Hermínio RICO, S.J.: John Paul II and the Legacy of Dignitatis Humanae. Washington, D.C.: Georgetown University Press, 2002. pp. 288. $59.95 Hb. ISBN 0-87840-889-4.
Reviewed by Mary DOAK, The University of Notre Dame, NOTRE DAME, IN 46556

Hermínio Rico's important new study of the 2nd Vatican Council's Declaration on Religious Freedom (Dignitatis Humanae) provides an overview of the reception of this document (especially in its use by John Paul II) as a basis for re-thinking its continued relevance and the unfinished project it poses for the Church today. Rico argues that since Vatican II there have been three distinct "moments," or periods in which different issues dominated the perception of the role of the Church in the world; these shifting contexts, he further argues, have been significant in determining which ideas from Dignitatis Humanae have predominated in the official understanding of the Church's advocacy of religious freedom. Written during the first moment's preoccupation with the relation of the Church to liberal democracies, Dignitatis Humanae was invoked by John Paul II during the second moment in resistance to resist atheistic totalitarianism, and is now being interpreted for a third moment in which the Church is confronting secularism and moral relativism. The burden of Rico's argument is to show that a more adequate reception of the insights of Dignitatis Humanae would be furthered through appreciation of the ways in which the differing concerns of these three moments have caused the Church, and especially John Paul II, to be somewhat selective in utilizing the teachings of this document.

After making a persuasive case for the existence of these three different interpretative moments, Rico provides a careful and clear discussion of the document itself in relation to three major interpretations offered in the "first moment" by John Courtney Murray, Philippe André-Vincent, and Pietro Pavan. In brief, Rico demonstrates that their differences in interpretation are grounded in the complexity of the document itself but are further influenced by the concerns of the interpreter, with the result that Murray emphasizes freedom from coercion, André-Vincent highlights freedom for the truth, and Pavan focuses on the dignity of the person.

Rico then provides an overview of Pope John Paul II's involvement with and use of the document, beginning with the conciliar interventions of Karol Wojtyla which emphasized the challenges the Church faced from totalitarian regimes. This concern became predominant during the first several years of his papacy, the "moment" of the Church preoccupied with opposition to atheistic totalitarianism. During this period, John Paul continued his earlier emphasis on the importance of the Church's commitment to human rights and to the freedom of the Church from interference by the state (rather than the concern for curtailing the secular power of the Church that was of concern in the first moment).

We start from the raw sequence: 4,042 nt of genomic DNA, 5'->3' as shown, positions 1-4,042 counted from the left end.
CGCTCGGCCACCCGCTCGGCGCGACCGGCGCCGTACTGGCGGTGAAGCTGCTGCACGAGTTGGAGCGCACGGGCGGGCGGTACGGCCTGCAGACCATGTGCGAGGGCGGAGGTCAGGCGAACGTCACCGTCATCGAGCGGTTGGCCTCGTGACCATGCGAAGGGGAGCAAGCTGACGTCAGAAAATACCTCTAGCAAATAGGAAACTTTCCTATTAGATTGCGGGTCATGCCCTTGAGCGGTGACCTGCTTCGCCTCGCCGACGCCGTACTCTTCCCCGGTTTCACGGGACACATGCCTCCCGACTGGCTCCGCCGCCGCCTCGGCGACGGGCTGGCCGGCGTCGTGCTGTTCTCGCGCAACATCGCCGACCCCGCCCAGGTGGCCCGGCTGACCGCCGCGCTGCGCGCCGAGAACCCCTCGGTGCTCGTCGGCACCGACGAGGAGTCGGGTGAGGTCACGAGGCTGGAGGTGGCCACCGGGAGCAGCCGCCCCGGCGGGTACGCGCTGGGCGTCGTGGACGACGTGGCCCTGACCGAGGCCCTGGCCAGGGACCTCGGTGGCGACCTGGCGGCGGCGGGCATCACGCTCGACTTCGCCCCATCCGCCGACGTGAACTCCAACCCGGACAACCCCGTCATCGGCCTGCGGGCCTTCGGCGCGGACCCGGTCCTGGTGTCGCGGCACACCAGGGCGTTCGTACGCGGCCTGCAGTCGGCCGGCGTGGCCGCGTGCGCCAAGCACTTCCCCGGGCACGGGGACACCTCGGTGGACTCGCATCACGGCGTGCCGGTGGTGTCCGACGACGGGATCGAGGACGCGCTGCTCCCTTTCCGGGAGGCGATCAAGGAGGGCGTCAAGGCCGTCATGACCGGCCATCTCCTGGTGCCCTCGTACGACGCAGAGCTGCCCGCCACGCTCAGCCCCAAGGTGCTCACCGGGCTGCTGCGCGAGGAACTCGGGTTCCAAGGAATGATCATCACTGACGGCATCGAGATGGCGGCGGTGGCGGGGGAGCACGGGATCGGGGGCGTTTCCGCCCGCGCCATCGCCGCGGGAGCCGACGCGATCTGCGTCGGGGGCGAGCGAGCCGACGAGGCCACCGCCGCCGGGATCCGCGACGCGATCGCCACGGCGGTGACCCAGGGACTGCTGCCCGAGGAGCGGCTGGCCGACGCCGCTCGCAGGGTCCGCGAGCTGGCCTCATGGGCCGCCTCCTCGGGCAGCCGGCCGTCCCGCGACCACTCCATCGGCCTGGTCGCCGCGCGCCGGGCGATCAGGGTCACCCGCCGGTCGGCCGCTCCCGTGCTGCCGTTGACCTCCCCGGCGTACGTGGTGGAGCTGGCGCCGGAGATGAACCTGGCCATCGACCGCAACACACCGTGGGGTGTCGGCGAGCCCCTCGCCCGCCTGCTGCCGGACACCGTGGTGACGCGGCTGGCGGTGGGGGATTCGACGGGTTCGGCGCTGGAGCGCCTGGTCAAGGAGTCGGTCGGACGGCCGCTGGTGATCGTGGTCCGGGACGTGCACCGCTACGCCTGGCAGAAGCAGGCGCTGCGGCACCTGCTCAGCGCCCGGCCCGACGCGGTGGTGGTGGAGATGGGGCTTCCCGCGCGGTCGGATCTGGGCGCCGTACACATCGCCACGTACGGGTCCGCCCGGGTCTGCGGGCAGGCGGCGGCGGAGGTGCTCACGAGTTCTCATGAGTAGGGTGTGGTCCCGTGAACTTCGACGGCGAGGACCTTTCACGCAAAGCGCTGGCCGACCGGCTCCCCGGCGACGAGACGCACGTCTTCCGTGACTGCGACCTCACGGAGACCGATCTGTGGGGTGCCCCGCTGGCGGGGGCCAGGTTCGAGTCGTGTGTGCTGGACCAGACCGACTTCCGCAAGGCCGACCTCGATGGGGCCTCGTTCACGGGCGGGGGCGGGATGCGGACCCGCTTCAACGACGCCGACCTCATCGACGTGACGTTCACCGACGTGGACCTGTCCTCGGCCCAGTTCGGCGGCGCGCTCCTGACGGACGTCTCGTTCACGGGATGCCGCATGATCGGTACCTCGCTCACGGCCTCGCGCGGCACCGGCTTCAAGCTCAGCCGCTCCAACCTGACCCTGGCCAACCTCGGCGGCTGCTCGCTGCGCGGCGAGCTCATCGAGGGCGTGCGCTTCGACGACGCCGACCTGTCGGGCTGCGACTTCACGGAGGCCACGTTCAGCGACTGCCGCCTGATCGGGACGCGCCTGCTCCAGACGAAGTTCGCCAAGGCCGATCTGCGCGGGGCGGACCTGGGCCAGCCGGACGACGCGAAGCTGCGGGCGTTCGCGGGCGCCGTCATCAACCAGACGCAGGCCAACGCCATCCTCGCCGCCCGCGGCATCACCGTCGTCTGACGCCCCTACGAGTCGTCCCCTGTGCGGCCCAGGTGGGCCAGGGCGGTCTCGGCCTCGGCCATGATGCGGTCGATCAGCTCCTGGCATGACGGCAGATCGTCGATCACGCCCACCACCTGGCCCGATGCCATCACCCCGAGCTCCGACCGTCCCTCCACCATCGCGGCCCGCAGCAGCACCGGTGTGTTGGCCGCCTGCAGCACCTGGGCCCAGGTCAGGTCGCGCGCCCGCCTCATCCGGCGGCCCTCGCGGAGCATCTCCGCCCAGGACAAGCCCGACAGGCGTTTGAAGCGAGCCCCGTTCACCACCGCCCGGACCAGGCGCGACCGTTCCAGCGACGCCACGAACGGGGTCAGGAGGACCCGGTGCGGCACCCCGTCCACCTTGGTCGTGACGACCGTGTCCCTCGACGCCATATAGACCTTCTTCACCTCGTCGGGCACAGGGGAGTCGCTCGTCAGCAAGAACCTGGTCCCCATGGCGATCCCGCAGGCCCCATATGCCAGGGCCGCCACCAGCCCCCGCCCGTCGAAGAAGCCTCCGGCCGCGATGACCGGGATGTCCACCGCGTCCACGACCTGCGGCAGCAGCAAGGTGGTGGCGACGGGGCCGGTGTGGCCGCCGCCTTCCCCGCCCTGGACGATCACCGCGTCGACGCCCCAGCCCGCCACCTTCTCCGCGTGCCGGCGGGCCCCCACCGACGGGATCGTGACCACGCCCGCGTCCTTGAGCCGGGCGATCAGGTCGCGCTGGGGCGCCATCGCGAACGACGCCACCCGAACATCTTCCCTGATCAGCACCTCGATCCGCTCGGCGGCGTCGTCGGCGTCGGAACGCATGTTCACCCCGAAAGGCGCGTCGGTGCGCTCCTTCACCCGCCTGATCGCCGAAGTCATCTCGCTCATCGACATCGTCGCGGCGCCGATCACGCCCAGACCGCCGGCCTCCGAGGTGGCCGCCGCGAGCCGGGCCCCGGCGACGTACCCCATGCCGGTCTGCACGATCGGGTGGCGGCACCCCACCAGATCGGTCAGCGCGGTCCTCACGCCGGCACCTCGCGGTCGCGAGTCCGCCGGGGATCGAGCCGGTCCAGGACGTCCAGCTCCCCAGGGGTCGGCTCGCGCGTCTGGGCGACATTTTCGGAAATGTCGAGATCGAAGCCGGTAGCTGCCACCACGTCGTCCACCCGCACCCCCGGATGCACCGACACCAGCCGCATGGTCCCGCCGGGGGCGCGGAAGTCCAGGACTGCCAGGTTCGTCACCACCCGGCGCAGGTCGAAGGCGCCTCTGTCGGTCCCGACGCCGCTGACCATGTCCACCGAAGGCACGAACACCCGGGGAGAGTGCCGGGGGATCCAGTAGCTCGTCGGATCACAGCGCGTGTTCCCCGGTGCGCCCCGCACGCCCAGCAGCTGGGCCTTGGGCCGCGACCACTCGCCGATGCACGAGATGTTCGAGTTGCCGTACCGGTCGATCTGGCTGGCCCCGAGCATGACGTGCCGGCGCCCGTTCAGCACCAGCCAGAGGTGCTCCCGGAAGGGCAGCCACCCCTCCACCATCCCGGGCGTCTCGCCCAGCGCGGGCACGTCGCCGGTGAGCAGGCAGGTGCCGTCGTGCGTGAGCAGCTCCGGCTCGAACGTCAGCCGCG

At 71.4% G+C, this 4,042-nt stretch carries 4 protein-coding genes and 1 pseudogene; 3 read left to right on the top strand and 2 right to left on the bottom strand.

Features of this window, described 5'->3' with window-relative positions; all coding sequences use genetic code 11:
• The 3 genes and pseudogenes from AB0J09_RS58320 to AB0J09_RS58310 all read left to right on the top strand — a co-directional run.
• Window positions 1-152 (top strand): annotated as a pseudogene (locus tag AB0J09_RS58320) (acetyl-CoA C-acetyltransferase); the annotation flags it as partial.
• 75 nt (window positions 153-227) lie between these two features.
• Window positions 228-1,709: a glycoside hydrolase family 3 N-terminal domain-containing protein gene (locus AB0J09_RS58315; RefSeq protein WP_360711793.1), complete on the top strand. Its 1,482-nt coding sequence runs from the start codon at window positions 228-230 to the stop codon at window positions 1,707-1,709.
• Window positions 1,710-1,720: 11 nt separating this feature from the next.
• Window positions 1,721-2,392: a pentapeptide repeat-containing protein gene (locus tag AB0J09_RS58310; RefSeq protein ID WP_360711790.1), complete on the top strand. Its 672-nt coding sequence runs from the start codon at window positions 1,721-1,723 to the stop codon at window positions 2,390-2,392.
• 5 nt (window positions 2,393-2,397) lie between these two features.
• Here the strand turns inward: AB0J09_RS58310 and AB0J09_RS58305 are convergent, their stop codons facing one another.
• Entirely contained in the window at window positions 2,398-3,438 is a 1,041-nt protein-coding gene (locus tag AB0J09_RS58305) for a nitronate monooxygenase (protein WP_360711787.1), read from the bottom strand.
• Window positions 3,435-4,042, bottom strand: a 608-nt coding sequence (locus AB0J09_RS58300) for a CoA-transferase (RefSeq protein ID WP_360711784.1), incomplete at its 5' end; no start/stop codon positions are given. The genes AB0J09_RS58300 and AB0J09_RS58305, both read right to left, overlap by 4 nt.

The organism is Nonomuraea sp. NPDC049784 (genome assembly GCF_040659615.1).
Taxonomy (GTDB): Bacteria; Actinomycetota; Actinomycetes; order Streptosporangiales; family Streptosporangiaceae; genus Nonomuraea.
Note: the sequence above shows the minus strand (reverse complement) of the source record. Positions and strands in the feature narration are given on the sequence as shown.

With the fall of communism, John Paul II has continued to reaffirm the role of the Church in upholding the dignity of the human person, the theme that predominates in his use of Dignitatis Humanae. However, this dignity is now to be defended against a secular relativism and consumerism run amok. John Paul II thus emphasizes that human dignity is rooted in our relation to God and that religious freedom must be oriented toward the truth; he pays considerably less attention to the rights of an erroneous conscience or to freedom from coercion by the Church. The Pope also continues to define the Church's role in contemporary society (at least in the so-called developed world) as primarily oppositional, a stance perhaps appropriate to communism but less helpful, Rico argues, in either the first or the third moments.

Although he analyzes the limits of this papacy's perspective on religious freedom, Rico is fair and even charitable in acknowledging the strengths of John Paul's insights. He affirms the validity of the Pope's concerns in the second and third moments, and shows that John Paul's position is consistent with the interpretation of Dignitatis Humanae proffered by André-Vincent and favored by French theologians. Nevertheless, Rico also warns of the dangers of this limited appropriation of the teachings of this document: the Church risks being dismissed by a secular world with good reason to be suspicious of a Church calling for dialogue while presuming that all truth is on its side. This suspicion is only increased when this Church is rather ambiguous about the extent of its willingness to respect the right to freedom from coercion of those in error, and when (as Rico further demonstrates) the Pope holds such a negative view of human capacities that he prefers a "top-down" approach to the enforcement of morality in both Church and state.

This is a carefully researched, well-argued, and insightful (if somewhat repetitive) book. I believe that Rico is right to insist that ours is an opportune time for re-investigating the documents of Vatican II and their relevance for the issues we face today. Rico's work here is especially helpful in illuminating the complexity of Dignitatis Humanae and in suggesting that a more balanced interpretation of this document would better meet the needs of our moment; the current U.S. champions of John Paul's papacy will find Rico's position challenging but not unsympathetic. This clear but complicated and nuanced study should be accessible to advanced undergraduates, and is highly recommended for anyone engaged in studying Dignitatis Humanae or seriously concerned with the role of the Church in the contemporary world.


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